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High Tech Schools: 7 Innovative Ways Teachers Are Using Tech In The Classroom

The Huffington Post     First Posted: 08/22/2011 9:00 am EDT   Updated: 10/21/2011 5:12 am EDT

Many schools across the country have rules about tech in the classroom, but they’re not the rules you might think. Teachers instruct students to take out their smartphones, to power up their iPads, and to log in to Twitter.

Technology’s role in the classroom has been widely debated: does it simply feed an addiction to a mobile lifestyle, or does it give otherwise shy students a way to find their voices? A national survey released in April by Pearson Learning Solutions found that only “2 percent of college faculty members had used Twitter in class, and nearly half thought that doing so would negatively affect learning,” reported The New York Times. However, at the same time, a recent survey by the University of Massachusetts at Dartmouth found that “98 percent of higher ed institutions are on Facebook, and 84 percent are on Twitter,” said InsideHigherEd.com.

The teachers and administrators featured in the slideshow below are tapping into the potential that tech tools hold for education. They’re using smartphone apps to teach the laws of physics, iPads to practice penmanship, and Foursquare to guide students around unfamiliar college campuses. Digital whiteboards and e-clickers add an element of interactivity to tests and quizzes.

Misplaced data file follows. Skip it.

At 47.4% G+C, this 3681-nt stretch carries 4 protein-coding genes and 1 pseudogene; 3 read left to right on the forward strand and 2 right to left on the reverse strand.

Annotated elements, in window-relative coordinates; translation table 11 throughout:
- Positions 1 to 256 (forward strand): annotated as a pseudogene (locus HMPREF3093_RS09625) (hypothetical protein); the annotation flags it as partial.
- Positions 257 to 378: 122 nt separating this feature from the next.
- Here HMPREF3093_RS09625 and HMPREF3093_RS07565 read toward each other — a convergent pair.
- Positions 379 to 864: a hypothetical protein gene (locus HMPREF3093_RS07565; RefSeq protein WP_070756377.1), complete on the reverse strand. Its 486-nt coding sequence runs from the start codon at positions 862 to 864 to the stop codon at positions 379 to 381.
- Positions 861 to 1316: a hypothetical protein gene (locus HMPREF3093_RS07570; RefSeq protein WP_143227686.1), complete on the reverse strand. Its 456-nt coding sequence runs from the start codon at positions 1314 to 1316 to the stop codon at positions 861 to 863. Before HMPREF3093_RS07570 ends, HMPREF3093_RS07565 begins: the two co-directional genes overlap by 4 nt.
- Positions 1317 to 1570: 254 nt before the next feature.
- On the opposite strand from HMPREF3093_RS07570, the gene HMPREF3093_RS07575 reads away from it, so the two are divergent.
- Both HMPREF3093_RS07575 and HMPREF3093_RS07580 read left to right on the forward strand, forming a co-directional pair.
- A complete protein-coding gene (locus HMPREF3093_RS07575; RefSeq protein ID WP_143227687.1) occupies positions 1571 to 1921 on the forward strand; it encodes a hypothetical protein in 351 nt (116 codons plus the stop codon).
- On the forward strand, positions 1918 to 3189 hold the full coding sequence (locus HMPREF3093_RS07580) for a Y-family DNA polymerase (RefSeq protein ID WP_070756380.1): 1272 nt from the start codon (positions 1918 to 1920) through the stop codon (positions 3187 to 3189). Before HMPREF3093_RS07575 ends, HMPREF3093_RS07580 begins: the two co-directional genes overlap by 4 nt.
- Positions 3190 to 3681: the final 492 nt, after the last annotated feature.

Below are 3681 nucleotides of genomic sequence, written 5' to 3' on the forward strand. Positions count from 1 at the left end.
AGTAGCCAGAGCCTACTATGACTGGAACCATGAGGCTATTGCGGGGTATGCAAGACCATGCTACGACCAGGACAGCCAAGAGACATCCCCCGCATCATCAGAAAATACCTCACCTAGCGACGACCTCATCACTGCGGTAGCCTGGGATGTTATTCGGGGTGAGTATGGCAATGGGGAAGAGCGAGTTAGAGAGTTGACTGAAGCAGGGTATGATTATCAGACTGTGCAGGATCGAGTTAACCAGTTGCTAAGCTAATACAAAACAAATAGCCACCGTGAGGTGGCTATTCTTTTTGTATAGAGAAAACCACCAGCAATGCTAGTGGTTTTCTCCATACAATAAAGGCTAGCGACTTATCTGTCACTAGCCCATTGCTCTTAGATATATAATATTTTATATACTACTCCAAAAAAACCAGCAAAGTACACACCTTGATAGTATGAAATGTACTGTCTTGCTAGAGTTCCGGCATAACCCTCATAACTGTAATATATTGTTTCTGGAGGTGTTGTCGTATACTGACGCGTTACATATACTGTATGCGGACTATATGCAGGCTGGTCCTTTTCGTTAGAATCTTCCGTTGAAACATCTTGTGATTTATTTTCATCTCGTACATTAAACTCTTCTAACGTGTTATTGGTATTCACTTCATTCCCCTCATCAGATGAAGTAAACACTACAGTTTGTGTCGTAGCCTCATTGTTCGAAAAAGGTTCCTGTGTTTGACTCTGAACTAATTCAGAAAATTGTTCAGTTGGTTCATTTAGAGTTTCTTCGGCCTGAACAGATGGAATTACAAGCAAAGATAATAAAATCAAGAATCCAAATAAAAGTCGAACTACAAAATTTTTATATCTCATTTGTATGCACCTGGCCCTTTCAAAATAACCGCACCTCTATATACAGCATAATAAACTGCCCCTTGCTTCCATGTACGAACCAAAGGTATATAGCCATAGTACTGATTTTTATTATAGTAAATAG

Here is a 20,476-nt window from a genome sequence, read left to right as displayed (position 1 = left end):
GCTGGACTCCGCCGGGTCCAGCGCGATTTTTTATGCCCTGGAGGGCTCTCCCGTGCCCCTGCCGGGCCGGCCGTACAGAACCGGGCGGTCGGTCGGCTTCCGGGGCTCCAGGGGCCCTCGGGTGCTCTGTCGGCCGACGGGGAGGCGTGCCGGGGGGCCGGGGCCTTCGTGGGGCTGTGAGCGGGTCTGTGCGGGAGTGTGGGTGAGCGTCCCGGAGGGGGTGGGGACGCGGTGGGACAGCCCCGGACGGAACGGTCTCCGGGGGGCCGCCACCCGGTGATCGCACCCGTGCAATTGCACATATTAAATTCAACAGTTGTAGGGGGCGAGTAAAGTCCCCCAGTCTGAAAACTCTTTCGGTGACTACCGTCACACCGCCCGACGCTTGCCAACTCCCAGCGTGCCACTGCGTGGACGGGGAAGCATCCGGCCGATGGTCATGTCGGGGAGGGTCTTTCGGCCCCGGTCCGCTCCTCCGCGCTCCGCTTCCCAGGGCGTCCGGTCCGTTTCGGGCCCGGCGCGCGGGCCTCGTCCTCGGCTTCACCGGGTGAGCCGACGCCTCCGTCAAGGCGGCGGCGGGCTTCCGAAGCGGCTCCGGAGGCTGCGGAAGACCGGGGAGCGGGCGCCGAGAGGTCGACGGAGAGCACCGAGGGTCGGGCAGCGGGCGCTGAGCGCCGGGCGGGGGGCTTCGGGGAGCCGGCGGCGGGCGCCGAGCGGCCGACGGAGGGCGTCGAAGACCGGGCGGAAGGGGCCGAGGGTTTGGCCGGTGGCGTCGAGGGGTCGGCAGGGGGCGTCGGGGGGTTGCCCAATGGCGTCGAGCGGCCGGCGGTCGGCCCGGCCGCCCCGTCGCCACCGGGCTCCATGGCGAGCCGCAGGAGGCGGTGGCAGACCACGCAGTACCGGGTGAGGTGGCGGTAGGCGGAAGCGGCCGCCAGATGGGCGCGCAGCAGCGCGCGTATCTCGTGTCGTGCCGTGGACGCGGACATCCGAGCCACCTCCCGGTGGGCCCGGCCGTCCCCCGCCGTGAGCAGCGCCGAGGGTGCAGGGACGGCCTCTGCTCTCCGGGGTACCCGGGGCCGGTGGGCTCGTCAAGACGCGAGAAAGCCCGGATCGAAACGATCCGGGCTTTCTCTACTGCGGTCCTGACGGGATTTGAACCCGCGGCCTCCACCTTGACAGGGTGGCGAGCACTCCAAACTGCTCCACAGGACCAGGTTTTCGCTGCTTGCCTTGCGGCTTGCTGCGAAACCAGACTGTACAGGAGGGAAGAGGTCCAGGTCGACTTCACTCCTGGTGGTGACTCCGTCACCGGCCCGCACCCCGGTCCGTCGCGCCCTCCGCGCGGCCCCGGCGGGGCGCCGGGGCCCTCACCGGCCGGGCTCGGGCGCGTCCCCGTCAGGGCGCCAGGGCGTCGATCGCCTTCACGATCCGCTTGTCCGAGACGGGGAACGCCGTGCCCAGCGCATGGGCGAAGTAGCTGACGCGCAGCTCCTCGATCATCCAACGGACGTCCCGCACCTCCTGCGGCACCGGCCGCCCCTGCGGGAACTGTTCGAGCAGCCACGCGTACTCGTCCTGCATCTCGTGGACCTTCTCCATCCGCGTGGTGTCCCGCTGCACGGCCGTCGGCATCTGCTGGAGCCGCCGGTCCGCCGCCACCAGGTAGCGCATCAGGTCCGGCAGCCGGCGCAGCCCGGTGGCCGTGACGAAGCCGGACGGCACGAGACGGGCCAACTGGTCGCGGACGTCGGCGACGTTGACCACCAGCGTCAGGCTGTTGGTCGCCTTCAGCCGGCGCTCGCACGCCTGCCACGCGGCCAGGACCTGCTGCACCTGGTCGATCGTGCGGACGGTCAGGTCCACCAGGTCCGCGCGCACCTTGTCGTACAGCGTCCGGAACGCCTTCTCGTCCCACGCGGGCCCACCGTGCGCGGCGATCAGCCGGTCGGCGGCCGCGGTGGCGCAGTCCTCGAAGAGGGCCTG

These tools are certainly innovative, but their use in the classroom is still experimental. Some institutions are specifically designed to be high-tech and futuristic -- such as Napa New Tech High in Napa, Calif. and the TechBoston Academy in Dorchester, Mass. -- but those are certainly in the minority.

Take a look at the innovative ways that schools are using technology in the classroom in our slideshow below. Then let us know what you think: does it add value to education? What good--or bad--effects of using tech in the classroom have you observed?

iPads
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Last year, a Notre Dame study revealed that iPads in the classroom were most useful for brainstorming, aggregating information and doing groupwork. After two weeks of use, the 40 Notre Dame students given iPads for the study were asked "How would you rate your skill level of using the iPad?" 50% responded "some[what skilled]", 35% said "quite extensive[ly skilled]" and 8% said "very extensive[ly skilled]", according to Forbes.com.

Perhaps those results inspired teachers like Beau Barrett, who uses iPads in his fifth grade class to engage students in reading and practicing penmanship. In some cases, schools are shelling out big bucks for the sleek device that starts at $499. Crestview Elementary in West Des Moines, Iowa, where Barrett works, has more than 34 iPads, one per classroom. At the Morristown-Beard School, a private school in Morris County, New Jersey, administrators purchased 60 iPads for students to use instead of books and notepads last fall. But perhaps iPads' true value in the classroom is evidenced by its versatile nature: one class composed and performed a 24-piece iPad concert using only apps such as GarageBand.
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This Tech
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